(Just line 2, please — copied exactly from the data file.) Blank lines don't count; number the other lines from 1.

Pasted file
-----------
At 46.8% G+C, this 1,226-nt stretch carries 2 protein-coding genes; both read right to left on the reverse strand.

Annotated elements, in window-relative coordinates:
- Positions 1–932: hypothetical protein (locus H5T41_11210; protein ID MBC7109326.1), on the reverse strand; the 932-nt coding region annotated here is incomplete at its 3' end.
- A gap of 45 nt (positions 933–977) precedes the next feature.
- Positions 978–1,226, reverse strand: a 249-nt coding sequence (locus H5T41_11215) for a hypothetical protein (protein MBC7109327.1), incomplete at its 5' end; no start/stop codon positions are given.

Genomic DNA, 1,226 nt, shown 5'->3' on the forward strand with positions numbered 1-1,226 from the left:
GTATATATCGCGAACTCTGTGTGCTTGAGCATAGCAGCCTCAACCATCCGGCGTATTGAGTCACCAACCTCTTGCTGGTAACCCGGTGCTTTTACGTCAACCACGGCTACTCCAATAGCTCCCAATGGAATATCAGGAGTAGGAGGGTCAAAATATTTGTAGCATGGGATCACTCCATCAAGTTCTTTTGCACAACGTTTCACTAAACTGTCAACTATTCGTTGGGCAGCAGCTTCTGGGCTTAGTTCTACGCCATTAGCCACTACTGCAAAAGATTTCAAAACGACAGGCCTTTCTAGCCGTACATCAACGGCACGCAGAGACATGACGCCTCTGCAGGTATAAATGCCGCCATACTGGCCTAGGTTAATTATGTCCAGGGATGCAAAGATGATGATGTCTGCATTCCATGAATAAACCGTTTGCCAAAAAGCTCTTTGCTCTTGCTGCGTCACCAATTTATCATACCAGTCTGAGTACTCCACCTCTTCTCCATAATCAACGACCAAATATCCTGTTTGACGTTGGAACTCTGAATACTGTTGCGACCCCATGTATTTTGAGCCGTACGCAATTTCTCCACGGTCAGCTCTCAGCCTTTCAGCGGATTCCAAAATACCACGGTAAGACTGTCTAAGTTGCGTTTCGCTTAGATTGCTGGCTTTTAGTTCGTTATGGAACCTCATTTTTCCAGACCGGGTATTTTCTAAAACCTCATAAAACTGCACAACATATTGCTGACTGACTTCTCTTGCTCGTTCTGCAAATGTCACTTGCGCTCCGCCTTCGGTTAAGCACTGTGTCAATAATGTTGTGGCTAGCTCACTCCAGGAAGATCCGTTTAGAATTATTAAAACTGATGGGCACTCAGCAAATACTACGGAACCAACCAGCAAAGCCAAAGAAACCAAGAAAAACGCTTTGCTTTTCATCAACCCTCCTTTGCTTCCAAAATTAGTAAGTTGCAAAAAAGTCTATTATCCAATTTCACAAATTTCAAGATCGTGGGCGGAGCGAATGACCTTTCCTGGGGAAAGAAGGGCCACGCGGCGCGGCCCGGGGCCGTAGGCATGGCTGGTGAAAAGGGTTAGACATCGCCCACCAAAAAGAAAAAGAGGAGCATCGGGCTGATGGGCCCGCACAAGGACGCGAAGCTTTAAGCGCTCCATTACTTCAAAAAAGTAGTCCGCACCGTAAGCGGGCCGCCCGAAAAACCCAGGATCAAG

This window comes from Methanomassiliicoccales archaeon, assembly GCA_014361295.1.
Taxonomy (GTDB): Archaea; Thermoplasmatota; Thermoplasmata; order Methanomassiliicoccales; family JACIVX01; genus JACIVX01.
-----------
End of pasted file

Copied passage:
Annotated elements, in window-relative coordinates: